SAN DIEGO —
Natalie Sollock and Charley Kausen often pick up the pieces of their neighborhood in Pacific Beach. Sometimes when they’re picking up trash in the neighborhood, they’ll find something small, like cigarette buds, or something large, like a scooter in the storm drain.
It became painfully obvious: People were treating PB like trash.
”Obviously when you walk around and you constantly are intentionally looking for garbage, it can feel a little negative,” said Kausen. “You can constantly be reminded ‘I literally cleaned this up yesterday, and now there’s a pile of garbage.’”
Sollock and Kausen were picking up trash one day when they had an idea.
"We’ve both been picking up litter our entire lives, but Don’t Trash PB [started] in November 2018,” said Sollock.
“We were kind of getting shouted at out of car windows, ‘Why are you doing this? Did you get in trouble? Is this court ordered?'” said Kausen.
Here’s how their so-called passion project “Don’t Trash PB” works. First, you Venmo them a $15 deposit. In return, they’ll provide you which everything you need to clean up your community, from a decorated bucket to a “grabber.”
“You fill up a fill bucket,” said Kausen. “You can snap a picture and send it to us or post it on their [social media] feed and tag us. We send $5 right back to them. So if they do it three times, it’s all free and they get to keep it forever.”
Yes, if you fill it up three times, you get to keep the bucket for free and keep cleaning up PB. Thanks to some generous community sponsors such as the Rotary Club of San Diego Coastal, Don’t Trash PB has given away approximately 100 buckets to community members so far.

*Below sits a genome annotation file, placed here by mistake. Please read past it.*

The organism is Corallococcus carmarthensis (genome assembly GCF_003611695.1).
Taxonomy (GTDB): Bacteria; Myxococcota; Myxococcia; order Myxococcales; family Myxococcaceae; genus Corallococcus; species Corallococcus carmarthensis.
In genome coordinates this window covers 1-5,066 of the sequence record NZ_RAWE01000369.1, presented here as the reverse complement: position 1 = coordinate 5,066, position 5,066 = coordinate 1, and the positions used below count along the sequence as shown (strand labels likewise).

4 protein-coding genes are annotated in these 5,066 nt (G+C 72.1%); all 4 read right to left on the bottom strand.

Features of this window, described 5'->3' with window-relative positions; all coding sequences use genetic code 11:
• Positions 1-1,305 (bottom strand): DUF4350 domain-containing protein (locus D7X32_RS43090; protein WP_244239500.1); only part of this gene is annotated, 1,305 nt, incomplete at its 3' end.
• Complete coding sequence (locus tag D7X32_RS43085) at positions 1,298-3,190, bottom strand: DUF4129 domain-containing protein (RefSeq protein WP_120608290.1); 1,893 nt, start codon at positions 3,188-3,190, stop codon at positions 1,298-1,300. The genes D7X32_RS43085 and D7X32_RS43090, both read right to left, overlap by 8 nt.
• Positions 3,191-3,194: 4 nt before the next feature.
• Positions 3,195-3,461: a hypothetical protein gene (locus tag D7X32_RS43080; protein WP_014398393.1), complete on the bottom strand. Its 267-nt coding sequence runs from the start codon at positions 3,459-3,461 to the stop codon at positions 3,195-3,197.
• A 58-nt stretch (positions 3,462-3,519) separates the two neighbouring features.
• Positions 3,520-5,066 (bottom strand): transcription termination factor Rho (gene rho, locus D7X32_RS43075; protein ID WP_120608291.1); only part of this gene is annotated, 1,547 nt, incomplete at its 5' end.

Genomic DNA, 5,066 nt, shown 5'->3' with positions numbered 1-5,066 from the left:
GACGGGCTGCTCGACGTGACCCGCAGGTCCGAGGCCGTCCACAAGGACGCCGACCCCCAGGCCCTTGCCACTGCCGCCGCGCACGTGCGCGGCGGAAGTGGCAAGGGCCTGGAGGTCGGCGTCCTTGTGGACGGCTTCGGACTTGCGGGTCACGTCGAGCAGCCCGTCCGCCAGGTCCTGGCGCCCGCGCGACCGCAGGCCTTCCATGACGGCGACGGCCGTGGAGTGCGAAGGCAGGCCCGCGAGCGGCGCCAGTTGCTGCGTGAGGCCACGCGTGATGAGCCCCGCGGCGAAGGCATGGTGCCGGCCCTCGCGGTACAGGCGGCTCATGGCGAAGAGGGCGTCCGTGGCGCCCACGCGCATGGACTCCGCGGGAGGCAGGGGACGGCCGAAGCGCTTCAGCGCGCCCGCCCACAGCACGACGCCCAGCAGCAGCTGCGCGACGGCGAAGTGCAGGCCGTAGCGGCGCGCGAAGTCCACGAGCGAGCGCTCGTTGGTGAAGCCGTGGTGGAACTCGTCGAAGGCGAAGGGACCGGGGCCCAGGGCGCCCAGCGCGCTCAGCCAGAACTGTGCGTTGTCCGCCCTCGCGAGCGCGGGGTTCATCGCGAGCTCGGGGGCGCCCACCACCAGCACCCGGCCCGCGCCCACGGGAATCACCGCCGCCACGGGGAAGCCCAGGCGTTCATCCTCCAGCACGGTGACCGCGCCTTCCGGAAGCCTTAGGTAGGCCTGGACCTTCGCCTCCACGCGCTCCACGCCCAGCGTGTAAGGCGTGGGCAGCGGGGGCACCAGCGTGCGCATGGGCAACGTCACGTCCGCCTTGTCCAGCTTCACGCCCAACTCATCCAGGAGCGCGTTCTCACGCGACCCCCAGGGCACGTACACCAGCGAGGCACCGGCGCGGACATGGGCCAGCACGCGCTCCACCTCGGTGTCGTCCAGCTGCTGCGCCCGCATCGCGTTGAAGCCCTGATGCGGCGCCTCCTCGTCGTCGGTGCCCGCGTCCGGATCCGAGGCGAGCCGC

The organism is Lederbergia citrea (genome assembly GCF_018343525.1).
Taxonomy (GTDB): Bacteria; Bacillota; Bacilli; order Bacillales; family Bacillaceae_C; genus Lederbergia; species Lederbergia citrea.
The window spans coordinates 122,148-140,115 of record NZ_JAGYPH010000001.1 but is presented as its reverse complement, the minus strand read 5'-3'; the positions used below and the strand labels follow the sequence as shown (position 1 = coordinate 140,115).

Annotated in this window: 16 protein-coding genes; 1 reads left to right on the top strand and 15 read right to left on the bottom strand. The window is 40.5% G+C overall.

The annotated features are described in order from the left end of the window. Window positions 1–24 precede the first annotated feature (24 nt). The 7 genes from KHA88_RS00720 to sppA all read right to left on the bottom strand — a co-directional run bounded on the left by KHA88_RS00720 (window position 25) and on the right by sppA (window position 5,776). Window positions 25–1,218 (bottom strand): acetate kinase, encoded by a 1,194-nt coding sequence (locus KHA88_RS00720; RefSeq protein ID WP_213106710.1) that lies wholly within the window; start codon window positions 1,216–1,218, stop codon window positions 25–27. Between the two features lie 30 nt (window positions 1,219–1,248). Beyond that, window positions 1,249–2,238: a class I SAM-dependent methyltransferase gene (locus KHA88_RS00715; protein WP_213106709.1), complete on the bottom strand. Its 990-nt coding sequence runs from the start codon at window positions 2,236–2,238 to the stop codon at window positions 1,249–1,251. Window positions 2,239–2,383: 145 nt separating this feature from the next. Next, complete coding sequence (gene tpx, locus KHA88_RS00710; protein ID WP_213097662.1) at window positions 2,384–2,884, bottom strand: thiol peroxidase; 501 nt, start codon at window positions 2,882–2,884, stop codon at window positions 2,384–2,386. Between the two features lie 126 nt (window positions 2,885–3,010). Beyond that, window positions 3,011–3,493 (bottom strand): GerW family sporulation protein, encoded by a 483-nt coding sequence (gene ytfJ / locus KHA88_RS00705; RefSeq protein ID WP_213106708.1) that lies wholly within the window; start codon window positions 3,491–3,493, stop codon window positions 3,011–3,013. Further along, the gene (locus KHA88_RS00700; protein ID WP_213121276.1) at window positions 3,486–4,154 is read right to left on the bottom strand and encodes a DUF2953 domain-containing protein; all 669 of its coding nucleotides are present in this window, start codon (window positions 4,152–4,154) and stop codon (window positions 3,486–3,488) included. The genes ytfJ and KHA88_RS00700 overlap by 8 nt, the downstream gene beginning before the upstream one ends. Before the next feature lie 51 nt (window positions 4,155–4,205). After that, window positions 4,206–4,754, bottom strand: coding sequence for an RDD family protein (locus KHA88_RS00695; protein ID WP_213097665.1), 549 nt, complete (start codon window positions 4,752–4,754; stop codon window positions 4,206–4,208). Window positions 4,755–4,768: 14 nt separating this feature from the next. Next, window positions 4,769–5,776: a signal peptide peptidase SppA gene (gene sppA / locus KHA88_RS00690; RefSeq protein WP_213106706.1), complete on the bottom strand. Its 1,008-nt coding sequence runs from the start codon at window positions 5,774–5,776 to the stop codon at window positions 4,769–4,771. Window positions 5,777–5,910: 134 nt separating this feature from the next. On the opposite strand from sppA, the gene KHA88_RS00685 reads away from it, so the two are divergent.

"I’m happy to help,” said one woman picking up her bucket from Kate Sessions Park.
The goal is simple - don’t trash PB.
“There’s kind of a double meaning to the name ‘Don’t trash PB.’ It also means don’t trash talk PB,” said Sollock. “So we’re meeting a lot of the core community members who respect the town and respect the neighborhoods and don’t just treat it like a trash can or just come here for vacation and flood the beaches with garbage essentially. So, I feel like we’re kind of embedding ourselves here.”
Sollock and Kausen said it’s common to find trash in street alleys, Garnet Avenue and along the beach.
Fortunately, they’re helping to make PB less trashy, one bucket at a time.
"The positivity of our community members has completely overridden that negativity,” said Kausen.
“Maybe these people will see it too and think twice about littering, like ‘oh, I’m not going to litter because I see people cleaning up,’” said Sollock.
The couple currently has about 40 buckets in their garage to give away before they rely on sponsors to order more.